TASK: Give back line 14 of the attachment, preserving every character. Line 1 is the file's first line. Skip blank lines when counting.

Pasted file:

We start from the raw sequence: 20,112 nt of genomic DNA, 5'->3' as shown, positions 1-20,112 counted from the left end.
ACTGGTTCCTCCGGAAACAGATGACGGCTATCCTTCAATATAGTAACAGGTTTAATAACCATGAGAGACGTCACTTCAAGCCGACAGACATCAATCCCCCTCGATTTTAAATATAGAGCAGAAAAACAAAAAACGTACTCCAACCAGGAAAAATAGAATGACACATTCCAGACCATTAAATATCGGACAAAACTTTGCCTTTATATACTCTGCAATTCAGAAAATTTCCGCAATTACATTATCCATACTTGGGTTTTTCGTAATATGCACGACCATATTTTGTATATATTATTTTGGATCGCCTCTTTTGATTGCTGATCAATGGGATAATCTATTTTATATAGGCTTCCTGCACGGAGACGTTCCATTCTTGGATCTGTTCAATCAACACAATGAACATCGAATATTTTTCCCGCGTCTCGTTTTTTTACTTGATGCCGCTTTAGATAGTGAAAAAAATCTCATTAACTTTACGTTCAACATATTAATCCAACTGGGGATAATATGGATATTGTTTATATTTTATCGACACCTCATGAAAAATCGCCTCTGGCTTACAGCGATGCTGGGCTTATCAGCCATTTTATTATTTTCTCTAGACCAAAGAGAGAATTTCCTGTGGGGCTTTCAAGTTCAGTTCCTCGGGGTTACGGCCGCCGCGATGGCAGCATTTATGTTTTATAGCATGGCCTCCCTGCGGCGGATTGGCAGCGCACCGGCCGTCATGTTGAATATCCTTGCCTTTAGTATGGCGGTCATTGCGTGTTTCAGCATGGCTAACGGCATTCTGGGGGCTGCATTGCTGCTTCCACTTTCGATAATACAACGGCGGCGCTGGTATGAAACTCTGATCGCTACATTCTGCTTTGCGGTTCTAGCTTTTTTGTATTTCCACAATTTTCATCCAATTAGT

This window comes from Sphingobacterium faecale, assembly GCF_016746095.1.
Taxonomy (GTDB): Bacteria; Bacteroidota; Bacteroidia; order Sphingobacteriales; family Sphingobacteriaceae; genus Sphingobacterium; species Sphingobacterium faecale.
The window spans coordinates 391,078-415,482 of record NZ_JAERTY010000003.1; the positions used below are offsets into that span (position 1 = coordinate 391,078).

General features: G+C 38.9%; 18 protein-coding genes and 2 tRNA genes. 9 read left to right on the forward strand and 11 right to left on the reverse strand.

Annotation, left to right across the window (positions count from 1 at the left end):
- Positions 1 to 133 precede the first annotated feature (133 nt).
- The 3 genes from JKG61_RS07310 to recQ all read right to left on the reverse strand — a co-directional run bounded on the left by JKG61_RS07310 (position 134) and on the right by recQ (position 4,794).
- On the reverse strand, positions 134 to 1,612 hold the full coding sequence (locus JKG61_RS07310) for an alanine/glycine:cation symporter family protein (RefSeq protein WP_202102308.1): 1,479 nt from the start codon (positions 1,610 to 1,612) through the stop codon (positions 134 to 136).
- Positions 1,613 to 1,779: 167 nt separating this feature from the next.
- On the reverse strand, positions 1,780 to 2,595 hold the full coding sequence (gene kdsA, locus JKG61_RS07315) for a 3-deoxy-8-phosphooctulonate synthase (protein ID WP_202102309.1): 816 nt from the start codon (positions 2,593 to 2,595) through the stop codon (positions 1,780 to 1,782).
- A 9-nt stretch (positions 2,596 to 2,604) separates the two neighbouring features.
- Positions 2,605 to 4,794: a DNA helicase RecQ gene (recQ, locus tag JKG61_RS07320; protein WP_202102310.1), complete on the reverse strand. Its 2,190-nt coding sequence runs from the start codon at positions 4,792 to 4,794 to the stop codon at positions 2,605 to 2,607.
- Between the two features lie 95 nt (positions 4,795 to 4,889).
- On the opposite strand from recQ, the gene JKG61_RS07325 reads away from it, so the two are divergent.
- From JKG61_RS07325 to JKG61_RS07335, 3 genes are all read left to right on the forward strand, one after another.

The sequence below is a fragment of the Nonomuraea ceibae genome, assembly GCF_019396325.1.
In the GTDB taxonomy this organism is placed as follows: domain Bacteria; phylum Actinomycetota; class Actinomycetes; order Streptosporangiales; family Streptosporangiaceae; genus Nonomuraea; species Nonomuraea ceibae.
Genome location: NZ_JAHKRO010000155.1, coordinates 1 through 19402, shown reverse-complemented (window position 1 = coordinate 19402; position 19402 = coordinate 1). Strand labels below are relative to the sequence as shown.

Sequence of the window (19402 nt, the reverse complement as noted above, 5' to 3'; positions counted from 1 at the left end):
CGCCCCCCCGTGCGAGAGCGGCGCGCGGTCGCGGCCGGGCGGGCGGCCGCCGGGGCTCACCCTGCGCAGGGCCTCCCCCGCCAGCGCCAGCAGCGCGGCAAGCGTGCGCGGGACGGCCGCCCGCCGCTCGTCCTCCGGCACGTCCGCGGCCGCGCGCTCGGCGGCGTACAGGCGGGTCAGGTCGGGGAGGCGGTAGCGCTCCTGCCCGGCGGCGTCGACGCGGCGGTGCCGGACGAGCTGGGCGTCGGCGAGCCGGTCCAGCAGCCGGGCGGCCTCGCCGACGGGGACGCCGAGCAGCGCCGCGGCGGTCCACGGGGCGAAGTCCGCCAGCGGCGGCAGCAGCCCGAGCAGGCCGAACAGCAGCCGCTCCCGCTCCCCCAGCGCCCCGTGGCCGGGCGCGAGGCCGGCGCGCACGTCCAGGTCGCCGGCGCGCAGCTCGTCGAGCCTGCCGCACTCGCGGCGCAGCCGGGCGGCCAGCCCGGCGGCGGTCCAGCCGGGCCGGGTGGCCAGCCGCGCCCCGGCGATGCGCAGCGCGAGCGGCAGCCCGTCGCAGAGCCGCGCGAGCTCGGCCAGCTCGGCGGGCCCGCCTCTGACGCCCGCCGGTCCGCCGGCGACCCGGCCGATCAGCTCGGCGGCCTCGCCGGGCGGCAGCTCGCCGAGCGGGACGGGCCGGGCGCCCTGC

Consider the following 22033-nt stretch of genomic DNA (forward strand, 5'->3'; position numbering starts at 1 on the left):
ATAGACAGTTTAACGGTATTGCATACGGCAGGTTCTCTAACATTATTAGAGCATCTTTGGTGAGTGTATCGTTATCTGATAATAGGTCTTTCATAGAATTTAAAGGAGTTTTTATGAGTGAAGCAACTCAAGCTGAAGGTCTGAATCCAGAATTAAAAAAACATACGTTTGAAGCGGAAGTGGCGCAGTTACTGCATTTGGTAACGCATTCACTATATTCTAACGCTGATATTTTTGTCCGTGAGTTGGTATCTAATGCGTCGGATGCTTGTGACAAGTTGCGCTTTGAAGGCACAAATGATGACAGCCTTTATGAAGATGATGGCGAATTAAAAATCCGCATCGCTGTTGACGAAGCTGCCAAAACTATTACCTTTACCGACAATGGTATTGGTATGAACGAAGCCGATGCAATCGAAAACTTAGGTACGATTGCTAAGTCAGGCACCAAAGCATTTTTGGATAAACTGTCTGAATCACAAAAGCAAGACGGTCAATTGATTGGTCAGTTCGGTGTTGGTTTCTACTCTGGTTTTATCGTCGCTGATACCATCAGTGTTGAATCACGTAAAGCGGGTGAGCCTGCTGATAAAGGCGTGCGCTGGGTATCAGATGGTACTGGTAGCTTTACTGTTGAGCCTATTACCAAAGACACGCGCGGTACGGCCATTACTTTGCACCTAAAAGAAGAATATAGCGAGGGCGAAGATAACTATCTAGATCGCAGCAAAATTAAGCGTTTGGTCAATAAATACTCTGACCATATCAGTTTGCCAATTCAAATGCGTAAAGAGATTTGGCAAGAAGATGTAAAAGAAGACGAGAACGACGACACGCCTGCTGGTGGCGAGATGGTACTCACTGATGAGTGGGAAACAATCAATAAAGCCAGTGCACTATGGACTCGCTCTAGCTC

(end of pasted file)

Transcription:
- Positions 2,605 to 4,794: a DNA helicase RecQ gene (recQ, locus tag JKG61_RS07320; protein WP_202102310.1), complete on the reverse strand. Its 2,190-nt coding sequence runs from the start codon at positions 4,792 to 4,794 to the stop codon at positions 2,605 to 2,607.